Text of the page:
In a conversation from Los Angeles, Kravitz dug into why he postponed the release of “ Blue Electric Light ,” how he’s an “antenna” when writing songs and why he’s finally making time to “smell the flowers.”

More: Sting 3.0 Tour: Ex-Police frontman to hit the road for 2024 concerts

Question: I saw that you caught one of U2’s final shows at the Sphere in Las Vegas. What did you think of the experience?

Lenny Kravitz: I thought it was absolutely incredible. Dynamic. We’re living in the future, and this was seeing a new way to present a rock concert. Amongst other things, I think it’s an incredible medium to present art and messages and vibes and inspiration. There were moments that were almost like an out-of-body experience or a psychedelic trip. I found that Bono’s delivery – his soul, his voice – was as big as everything (surrounding him).

When you see something like that, does it start to generate inspiration about what you might want to do on your next tour?

Anytime I see some thing , I see art and I learn something. You learn what you want to do, what you don’t want to do. It gives you ideas and shows you it’s all the same equipment available − it’s just a matter of what you do with it.

“Blue Electric Light” was initially announced to arrive in March, but you pushed it to May. How does your admiration of (political activist) Bayard Rustin and your song “Road to Freedom” fit in with that?

As I was finishing the album in Paris last summer, I got the call to write the track for the Rustin movie (“Rustin”) and it was very important to me. I came out to LA and I basically was working for Netflix and the movie for a couple of months, so I pushed my album back. That was what was important at the time. I was honored to be part of the storytelling. I have no problem doing what I needed to do for the legacy of Mr. Rustin.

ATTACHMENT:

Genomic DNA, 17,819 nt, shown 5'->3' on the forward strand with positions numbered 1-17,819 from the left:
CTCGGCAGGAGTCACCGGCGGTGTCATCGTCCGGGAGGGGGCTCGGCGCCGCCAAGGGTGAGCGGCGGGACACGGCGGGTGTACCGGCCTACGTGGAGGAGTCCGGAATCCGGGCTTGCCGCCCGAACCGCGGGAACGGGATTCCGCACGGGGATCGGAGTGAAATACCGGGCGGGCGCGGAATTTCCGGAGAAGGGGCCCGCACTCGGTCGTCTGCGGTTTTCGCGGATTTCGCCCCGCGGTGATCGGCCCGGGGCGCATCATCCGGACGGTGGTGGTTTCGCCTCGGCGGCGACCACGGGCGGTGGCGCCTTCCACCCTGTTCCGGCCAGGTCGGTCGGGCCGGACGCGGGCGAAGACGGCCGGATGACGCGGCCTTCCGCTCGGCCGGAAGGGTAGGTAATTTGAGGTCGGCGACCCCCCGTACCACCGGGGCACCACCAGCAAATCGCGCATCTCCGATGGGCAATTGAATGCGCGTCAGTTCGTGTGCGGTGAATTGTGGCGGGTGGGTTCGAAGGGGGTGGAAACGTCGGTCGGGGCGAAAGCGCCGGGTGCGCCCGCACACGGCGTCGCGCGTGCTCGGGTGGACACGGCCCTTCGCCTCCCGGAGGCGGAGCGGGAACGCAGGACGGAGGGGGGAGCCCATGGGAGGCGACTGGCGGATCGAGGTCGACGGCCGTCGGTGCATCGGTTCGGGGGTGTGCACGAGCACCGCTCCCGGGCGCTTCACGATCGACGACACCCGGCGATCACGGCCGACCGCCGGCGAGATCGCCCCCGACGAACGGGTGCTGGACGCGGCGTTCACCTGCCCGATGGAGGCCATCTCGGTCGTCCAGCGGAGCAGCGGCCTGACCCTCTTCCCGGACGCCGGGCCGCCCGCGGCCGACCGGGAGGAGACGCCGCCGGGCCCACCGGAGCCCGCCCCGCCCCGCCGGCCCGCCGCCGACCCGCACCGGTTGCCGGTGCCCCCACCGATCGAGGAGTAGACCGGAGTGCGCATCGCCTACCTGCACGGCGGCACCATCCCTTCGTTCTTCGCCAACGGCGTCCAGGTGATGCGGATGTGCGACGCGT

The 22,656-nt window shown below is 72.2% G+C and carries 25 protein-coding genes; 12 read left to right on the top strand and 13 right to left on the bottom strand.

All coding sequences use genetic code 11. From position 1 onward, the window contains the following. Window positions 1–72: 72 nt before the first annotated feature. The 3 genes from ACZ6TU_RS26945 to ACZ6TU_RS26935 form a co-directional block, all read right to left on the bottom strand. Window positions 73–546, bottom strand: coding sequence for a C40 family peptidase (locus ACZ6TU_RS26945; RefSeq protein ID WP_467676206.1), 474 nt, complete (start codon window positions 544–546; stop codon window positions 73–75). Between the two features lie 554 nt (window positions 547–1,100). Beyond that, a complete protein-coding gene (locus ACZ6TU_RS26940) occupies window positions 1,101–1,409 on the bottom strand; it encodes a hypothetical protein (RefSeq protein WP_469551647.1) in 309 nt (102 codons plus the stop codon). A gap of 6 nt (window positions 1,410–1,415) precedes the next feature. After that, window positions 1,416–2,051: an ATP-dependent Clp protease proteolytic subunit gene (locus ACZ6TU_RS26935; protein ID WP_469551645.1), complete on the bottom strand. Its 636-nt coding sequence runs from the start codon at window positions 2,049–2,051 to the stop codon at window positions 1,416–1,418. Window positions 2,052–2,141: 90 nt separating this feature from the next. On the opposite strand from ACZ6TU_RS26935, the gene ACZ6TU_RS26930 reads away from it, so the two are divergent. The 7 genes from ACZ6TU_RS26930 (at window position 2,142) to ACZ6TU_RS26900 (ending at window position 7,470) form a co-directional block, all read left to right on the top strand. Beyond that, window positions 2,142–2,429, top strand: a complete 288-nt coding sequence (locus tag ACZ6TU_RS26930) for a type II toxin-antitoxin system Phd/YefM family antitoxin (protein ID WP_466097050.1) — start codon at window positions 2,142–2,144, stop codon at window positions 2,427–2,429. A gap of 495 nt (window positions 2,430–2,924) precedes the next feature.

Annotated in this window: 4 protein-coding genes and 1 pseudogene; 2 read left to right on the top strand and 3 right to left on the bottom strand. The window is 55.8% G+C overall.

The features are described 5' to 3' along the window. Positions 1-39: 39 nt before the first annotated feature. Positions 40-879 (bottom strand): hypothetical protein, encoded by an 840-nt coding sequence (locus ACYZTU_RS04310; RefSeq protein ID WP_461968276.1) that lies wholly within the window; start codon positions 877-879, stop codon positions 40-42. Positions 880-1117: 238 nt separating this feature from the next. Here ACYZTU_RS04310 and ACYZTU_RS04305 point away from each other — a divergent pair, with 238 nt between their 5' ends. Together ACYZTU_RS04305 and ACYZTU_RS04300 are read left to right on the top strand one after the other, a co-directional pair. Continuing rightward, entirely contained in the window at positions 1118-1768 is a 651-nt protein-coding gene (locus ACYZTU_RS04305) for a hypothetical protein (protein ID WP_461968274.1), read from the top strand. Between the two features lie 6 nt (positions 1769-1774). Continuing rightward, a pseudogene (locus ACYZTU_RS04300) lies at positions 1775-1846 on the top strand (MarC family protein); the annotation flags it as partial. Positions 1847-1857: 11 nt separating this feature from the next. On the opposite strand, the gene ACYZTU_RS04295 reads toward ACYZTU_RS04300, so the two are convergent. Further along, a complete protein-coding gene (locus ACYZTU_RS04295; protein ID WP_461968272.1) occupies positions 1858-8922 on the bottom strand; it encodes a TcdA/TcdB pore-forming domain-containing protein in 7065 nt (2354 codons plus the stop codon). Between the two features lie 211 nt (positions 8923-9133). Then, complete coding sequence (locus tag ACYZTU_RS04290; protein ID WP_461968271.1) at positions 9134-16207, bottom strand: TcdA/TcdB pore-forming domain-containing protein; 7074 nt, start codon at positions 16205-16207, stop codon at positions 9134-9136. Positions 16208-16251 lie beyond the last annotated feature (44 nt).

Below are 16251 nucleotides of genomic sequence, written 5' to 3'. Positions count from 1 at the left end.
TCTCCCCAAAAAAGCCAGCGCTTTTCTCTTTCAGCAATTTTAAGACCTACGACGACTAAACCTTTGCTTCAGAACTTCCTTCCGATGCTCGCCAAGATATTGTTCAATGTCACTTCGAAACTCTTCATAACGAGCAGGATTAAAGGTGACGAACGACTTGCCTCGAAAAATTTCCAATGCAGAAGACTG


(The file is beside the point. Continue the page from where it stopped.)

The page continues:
Let’s talk about a couple of songs on the new album. “TK421” – does the title really have something to do with “Star Wars”?

It ultimately comes from “Star Wars” by way of “Boogie Nights.” (Director) Paul Thomas Anderson was doing a little shout-out to George Lucas, and there is a scene in “Boogie Nights” that the character Buck (Don Cheadle), he’s trying to sell a stereo system and he’s telling (the buyer) he has to get this "TK421 modification" to make it work better and to perform better and to sound better. So I used it as my metaphor for improving any situation. Positive energy, positive thinking, love. It’s makes no sense, but it makes sense. I’m a cinephile, and I love that film.

Did you have fun filming the video?

Yeah, does it look like it? It was the video director’s (Tanu Muino ) idea, but it was a lot of fun. Before she came over, she said, "I’m going to have you get up, get ready for your day, get dressed and leave the house," and I thought: "What is that? That sounds really boring and I don’t understand what you’re talking about." I found out when she showed up and told me what to do.  

Meaning, to take off your clothes?

That was the first thing she said: Take off your clothes and get in bed and wake up like you would and open the curtains, and we’ll go from there. What was nice was we weren’t taking ourselves seriously.

In “Love is My Religion,” you talk about there being too much hatred in the world and also sing that “love is my God.” Did anything in particular inspire that song?

With songwriting, I’m just an antenna, so I just hear what’s out there. But when I’m working, I can then intellectualize it. For me, the song was just about a stadium anthem, where people would be chanting these lyrics all together, “love is my religion.” Love is what connects us all … and to begin by having that mantra, I can picture it when I’m playing it live, putting that energy into the atmosphere.

More: Jeff Lynne's ELO announce final tour: How to get tickets to Over and Out

How are you feeling about the Rock & Roll Hall of Fame nomination?